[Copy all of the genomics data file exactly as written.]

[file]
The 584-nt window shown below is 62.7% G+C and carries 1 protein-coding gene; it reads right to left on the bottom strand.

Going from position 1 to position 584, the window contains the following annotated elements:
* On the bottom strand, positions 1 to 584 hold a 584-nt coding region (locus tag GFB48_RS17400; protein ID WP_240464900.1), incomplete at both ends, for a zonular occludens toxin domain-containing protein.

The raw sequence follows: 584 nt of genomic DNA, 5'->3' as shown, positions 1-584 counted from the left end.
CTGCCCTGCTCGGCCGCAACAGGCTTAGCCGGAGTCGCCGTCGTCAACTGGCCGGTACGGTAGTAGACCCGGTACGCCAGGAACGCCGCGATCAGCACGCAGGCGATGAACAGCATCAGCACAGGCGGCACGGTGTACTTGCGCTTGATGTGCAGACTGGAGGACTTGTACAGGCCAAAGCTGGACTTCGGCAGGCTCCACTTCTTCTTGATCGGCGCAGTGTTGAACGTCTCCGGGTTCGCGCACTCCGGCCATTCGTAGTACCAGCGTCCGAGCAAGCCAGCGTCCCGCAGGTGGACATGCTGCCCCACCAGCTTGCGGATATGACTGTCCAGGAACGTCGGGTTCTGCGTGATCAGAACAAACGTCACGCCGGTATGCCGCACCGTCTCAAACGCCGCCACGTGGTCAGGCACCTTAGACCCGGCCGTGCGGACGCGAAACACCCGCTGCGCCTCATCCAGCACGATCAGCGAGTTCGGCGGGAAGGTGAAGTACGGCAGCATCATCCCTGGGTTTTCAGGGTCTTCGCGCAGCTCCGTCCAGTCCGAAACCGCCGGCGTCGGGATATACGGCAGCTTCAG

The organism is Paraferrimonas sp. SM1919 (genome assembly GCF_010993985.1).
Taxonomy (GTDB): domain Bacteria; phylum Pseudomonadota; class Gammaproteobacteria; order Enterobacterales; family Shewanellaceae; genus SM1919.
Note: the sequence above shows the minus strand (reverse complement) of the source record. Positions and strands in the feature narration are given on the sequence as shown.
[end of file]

The 584-nt window shown below is 62.7% G+C and carries 1 protein-coding gene; it reads right to left on the bottom strand.

Going from position 1 to position 584, the window contains the following annotated elements:
* On the bottom strand, positions 1 to 584 hold a 584-nt coding region (locus tag GFB48_RS17400; protein ID WP_240464900.1), incomplete at both ends, for a zonular occludens toxin domain-containing protein.

The raw sequence follows: 584 nt of genomic DNA, 5'->3' as shown, positions 1-584 counted from the left end.
CTGCCCTGCTCGGCCGCAACAGGCTTAGCCGGAGTCGCCGTCGTCAACTGGCCGGTACGGTAGTAGACCCGGTACGCCAGGAACGCCGCGATCAGCACGCAGGCGATGAACAGCATCAGCACAGGCGGCACGGTGTACTTGCGCTTGATGTGCAGACTGGAGGACTTGTACAGGCCAAAGCTGGACTTCGGCAGGCTCCACTTCTTCTTGATCGGCGCAGTGTTGAACGTCTCCGGGTTCGCGCACTCCGGCCATTCGTAGTACCAGCGTCCGAGCAAGCCAGCGTCCCGCAGGTGGACATGCTGCCCCACCAGCTTGCGGATATGACTGTCCAGGAACGTCGGGTTCTGCGTGATCAGAACAAACGTCACGCCGGTATGCCGCACCGTCTCAAACGCCGCCACGTGGTCAGGCACCTTAGACCCGGCCGTGCGGACGCGAAACACCCGCTGCGCCTCATCCAGCACGATCAGCGAGTTCGGCGGGAAGGTGAAGTACGGCAGCATCATCCCTGGGTTTTCAGGGTCTTCGCGCAGCTCCGTCCAGTCCGAAACCGCCGGCGTCGGGATATACGGCAGCTTCAG

The organism is Paraferrimonas sp. SM1919 (genome assembly GCF_010993985.1).
Taxonomy (GTDB): domain Bacteria; phylum Pseudomonadota; class Gammaproteobacteria; order Enterobacterales; family Shewanellaceae; genus SM1919.
Note: the sequence above shows the minus strand (reverse complement) of the source record. Positions and strands in the feature narration are given on the sequence as shown.